2

RedEmmaSpeaks wrote

I too, get more than just a little suspicious about discussions about civilization. Given that the term has so long been tied up with racist, jingoistic BS, it's hard to hold any discussions, because you can't entirely be sure what definition the other person is using. You have to dig deep into the surrounding text, really read between the lines, to understand what definition they're using, because without this understanding, these discussions are very tricky.

If we are defining civilization as "a group of people with a shared way of life/beliefs about the way the world works and the upbringing of children," then just about every group of people qualify, including tribes in the Amazon. If, however, our definition of civilization necessitates a massive hierarchy with vast disparities of wealth between various levels of society, then you understand why the Western World has long taken a dim view of indigenous groups.

Though when we talk about indigenous peoples, we must be careful to remember that they didn't have just one way of life; they had many. Some of them were nomadic, while others, the extent of their wanderings was they had a summer home and a winter home which they traveled between. Others were semi-nomadic, living in one place until the land is used up, then moving to some place else, coming back to original location a few generations later, after the land has had time to heal.

Indigenous tribes' lifestyles depended on where they lived. They were smart enough to know that a one-size-fits-all standard of living (where everyone has the same kind of houses, eats the same food, does the same kind of work), doesn't work. Really, the only way so-called Civilized Man has made it work is with the help of a state powered by vast infusions of nonrenewable resources.

Then again, I also find these discussions somewhat limiting, because they too often, seem to operate under the either/or mindset, where we can either have the cool tech of today or live like cavemen pounding on stuff with rocks. There's no reason we can't meet halfway, figure out how to marry the old and the new. I'm a firm believer in "Hold onto what works and jettison what doesn't."

In any case, people will still create art and take care of each other, regardless of what new civilization comes about.

3

TheLegendaryBirdMonster wrote

The environment is collapsing but civilisations will probably outlive it. I'm not sure we're at the end of civilisation yet.

-2

amongstclouds wrote

I think you have it the other way around. Civilization WILL collapse and the environment will outlive us.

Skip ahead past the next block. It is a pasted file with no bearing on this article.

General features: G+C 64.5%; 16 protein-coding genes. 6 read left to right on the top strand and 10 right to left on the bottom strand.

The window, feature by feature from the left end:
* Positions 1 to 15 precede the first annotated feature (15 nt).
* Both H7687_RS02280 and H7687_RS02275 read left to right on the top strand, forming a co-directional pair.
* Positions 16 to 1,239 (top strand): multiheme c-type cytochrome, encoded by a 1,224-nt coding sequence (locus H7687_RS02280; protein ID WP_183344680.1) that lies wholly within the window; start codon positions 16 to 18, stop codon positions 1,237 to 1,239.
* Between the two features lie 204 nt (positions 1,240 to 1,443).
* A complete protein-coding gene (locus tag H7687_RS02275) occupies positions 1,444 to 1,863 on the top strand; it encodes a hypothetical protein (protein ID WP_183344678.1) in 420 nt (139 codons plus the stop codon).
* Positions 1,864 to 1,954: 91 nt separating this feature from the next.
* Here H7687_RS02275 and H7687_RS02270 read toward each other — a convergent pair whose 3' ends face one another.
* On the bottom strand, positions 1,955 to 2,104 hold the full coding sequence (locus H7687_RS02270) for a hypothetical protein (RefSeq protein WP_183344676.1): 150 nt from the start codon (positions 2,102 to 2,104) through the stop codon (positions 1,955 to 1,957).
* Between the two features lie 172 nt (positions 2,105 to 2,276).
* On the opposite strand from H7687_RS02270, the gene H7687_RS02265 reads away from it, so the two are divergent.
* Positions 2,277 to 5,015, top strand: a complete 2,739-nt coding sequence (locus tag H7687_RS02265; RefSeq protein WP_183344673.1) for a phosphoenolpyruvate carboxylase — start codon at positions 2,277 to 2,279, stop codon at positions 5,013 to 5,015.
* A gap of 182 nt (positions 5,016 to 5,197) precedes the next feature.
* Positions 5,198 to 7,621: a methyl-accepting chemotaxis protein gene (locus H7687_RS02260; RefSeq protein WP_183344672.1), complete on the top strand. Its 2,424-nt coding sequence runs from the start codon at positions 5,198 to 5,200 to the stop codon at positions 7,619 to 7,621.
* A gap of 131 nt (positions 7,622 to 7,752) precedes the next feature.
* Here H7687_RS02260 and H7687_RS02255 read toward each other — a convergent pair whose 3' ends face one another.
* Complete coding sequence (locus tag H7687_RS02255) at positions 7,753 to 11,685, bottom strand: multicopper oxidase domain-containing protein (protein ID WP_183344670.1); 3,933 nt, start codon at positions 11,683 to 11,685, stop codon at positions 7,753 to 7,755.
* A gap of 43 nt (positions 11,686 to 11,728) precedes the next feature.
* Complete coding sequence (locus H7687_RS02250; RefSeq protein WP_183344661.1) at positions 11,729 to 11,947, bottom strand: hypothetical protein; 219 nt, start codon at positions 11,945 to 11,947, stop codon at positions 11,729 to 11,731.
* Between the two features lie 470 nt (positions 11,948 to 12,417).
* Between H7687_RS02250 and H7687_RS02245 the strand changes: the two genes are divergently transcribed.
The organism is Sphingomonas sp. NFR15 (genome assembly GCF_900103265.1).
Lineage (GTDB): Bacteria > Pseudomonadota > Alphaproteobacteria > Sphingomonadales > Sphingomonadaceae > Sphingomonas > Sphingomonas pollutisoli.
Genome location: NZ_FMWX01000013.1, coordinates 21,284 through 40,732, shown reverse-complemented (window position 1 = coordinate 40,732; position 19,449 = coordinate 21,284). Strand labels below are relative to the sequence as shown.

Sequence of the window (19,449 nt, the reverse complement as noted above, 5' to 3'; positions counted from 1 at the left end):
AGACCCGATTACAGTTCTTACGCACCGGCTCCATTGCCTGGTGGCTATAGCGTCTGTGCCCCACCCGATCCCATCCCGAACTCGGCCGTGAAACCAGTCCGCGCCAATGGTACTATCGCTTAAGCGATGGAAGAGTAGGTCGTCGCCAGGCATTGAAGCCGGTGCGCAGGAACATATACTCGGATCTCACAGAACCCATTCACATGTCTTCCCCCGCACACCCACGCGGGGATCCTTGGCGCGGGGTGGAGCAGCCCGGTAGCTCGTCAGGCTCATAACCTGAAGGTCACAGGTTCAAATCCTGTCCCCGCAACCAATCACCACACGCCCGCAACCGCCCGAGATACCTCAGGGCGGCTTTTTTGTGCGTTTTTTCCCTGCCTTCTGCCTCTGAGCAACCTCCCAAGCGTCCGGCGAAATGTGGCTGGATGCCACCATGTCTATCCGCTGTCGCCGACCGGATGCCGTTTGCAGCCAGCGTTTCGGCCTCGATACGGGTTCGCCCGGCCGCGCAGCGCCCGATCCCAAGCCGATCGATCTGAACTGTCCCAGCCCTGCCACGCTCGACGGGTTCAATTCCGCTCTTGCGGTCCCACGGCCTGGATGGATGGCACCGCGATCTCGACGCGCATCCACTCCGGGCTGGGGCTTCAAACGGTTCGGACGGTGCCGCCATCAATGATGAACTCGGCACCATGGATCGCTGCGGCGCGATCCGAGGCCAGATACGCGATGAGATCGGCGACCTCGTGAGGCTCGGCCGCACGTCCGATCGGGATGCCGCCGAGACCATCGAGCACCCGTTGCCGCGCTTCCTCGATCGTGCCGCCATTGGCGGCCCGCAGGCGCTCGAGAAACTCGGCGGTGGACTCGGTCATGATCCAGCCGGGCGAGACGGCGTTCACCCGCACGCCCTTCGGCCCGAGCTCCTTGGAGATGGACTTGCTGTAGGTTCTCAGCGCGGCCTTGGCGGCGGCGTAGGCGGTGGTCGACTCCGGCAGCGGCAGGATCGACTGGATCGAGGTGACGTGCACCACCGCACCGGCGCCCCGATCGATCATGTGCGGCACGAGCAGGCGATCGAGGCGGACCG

2

TheLegendaryBirdMonster wrote

no fish, no bees, and 4 degrees will only fuck up the poor countries. I can not see europe falling in the next 100 years; while I predict the current collapse to happen during that time.

6

ziq wrote (edited )

This assumes capitalism will be able to keep exploiting the rest of the world to buffer the West from the effects of collapse. But if collapse destroys the global South, there's no way that doesn't in turn affect the West. The West is a vampire that requires the South's blood to survive. The moment that supply is cut off, there is no wealth in the West.

Resources are running out, at some point the West will lose its lifeline. Probably while the South is pouring into the West's borders desperately trying to survive climate change.

2

TheLegendaryBirdMonster wrote

That's if the current trend will continue further. I believe the bourgeoisie will wake up at some point and for example, start doing geoengineering (and cooling the world while fucking up even more the fauna and flaura).

The scenario you're presenting is possible, but imo you're underestimating people's ability to survive, especially those leeches.

Thought I agree civilization will loose a lot of control globally and we're gonna have bloody times.

3

ziq wrote (edited )

I think you overestimate their standing. They think they're invincible as did the rulers of every civilization shortly before it collapsed. And this time the collapse is global because it's the first global civilization. Their arrogance won't save them from nature's wrath.

3

ziq wrote

By telling themselves it's not production that's the problem, it's the people controlling production. Because apparently if "the people" controlled it, all the problems would magically disappear because "the people" are holy and sacred and amazing and perfect.

2

6cd6beb wrote

People aren't nice to each other by default, there needs to be some rules, structure, and order to incentivize them to be.

We can try to fix what we've got or scrap it because it's not working.

so obviously collapsing at an apocalyptic level

Your words. It feels good to trash things and burn them down but ultimately it's not productive.